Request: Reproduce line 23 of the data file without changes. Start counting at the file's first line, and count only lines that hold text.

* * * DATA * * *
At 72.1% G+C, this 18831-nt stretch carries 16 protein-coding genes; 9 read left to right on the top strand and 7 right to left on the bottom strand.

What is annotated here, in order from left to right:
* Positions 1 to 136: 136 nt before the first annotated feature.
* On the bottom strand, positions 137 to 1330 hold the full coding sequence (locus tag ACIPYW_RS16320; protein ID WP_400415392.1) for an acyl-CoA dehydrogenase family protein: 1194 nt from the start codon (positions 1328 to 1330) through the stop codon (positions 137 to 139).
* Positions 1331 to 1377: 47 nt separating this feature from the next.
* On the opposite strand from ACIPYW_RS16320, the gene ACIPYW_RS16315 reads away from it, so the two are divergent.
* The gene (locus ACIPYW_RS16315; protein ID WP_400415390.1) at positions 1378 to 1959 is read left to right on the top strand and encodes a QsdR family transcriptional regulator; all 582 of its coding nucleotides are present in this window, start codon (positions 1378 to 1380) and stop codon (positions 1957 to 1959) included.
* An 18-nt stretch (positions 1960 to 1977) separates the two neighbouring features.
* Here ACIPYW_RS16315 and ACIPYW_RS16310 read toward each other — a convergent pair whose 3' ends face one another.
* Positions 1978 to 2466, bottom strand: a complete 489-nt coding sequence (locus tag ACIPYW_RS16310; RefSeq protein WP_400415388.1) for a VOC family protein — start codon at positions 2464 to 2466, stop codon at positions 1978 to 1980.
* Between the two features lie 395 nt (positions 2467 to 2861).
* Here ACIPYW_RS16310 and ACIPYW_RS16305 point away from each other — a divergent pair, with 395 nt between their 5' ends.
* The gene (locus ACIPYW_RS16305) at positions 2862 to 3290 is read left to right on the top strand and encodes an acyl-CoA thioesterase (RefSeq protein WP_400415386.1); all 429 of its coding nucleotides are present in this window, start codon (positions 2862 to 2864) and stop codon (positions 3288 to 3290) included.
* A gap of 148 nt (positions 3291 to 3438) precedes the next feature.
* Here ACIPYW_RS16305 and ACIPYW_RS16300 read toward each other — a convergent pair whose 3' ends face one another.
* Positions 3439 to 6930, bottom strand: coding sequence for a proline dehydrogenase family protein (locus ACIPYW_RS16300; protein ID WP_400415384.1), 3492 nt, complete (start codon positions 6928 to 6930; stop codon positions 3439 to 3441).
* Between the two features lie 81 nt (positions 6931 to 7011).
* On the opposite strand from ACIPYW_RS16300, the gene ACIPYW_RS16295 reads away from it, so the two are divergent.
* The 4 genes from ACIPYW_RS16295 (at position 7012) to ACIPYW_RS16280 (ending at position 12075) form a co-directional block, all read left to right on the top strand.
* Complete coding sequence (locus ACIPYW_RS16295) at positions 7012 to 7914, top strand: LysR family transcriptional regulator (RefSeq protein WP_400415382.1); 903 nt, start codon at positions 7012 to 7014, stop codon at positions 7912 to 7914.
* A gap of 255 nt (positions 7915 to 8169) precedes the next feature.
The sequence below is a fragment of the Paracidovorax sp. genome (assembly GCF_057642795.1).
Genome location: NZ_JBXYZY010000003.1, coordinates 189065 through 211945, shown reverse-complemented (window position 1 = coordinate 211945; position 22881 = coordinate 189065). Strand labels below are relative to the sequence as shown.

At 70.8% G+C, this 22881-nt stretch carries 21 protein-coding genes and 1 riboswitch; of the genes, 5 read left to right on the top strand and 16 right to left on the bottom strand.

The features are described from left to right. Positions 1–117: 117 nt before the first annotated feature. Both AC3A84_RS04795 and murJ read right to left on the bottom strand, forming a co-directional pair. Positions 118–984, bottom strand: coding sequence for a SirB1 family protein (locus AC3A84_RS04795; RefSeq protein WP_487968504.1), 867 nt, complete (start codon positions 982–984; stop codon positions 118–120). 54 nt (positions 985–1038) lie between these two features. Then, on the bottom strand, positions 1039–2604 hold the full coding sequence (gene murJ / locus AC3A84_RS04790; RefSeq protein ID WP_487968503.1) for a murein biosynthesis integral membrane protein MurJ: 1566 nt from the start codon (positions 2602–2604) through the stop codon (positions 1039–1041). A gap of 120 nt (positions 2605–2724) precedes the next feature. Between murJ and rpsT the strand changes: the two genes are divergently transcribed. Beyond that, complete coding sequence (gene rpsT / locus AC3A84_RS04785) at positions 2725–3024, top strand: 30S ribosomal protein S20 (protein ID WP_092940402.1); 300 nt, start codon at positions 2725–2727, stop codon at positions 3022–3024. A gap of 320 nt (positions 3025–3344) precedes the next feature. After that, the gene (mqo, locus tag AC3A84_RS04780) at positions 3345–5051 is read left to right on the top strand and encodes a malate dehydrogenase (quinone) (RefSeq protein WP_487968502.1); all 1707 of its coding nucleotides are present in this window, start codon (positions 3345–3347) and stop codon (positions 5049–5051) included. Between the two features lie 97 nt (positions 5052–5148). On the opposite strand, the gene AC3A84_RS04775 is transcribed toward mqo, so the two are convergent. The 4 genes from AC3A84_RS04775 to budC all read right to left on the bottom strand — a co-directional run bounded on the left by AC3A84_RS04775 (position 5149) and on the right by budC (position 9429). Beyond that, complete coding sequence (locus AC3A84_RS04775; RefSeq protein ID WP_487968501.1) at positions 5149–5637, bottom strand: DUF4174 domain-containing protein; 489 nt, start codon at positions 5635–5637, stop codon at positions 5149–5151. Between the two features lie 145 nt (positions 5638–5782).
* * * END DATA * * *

Genome location: NZ_JBXYZY010000003.1, coordinates 189065 through 211945, shown reverse-complemented (window position 1 = coordinate 211945; position 22881 = coordinate 189065). Strand labels below are relative to the sequence as shown.